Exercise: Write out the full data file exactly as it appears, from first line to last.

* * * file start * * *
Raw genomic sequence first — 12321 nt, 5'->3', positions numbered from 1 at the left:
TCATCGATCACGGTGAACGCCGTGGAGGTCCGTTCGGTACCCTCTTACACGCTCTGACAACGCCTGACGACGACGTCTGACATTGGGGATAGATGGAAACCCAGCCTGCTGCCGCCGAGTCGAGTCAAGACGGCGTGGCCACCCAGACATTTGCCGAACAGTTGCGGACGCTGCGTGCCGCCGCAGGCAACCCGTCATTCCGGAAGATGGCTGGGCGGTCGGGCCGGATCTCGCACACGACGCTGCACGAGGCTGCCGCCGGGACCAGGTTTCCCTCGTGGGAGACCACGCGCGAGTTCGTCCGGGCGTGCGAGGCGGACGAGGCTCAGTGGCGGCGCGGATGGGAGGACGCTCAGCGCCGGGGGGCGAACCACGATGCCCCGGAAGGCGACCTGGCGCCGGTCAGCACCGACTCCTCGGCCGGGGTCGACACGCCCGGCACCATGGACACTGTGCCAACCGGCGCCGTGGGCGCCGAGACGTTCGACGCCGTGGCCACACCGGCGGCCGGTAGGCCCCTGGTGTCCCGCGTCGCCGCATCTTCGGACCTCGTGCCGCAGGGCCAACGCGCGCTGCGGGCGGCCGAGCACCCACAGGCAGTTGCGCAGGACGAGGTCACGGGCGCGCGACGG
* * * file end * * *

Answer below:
Raw genomic sequence first — 12321 nt, 5'->3', positions numbered from 1 at the left:
TCATCGATCACGGTGAACGCCGTGGAGGTCCGTTCGGTACCCTCTTACACGCTCTGACAACGCCTGACGACGACGTCTGACATTGGGGATAGATGGAAACCCAGCCTGCTGCCGCCGAGTCGAGTCAAGACGGCGTGGCCACCCAGACATTTGCCGAACAGTTGCGGACGCTGCGTGCCGCCGCAGGCAACCCGTCATTCCGGAAGATGGCTGGGCGGTCGGGCCGGATCTCGCACACGACGCTGCACGAGGCTGCCGCCGGGACCAGGTTTCCCTCGTGGGAGACCACGCGCGAGTTCGTCCGGGCGTGCGAGGCGGACGAGGCTCAGTGGCGGCGCGGATGGGAGGACGCTCAGCGCCGGGGGGCGAACCACGATGCCCCGGAAGGCGACCTGGCGCCGGTCAGCACCGACTCCTCGGCCGGGGTCGACACGCCCGGCACCATGGACACTGTGCCAACCGGCGCCGTGGGCGCCGAGACGTTCGACGCCGTGGCCACACCGGCGGCCGGTAGGCCCCTGGTGTCCCGCGTCGCCGCATCTTCGGACCTCGTGCCGCAGGGCCAACGCGCGCTGCGGGCGGCCGAGCACCCACAGGCAGTTGCGCAGGACGAGGTCACGGGCGCGCGACGG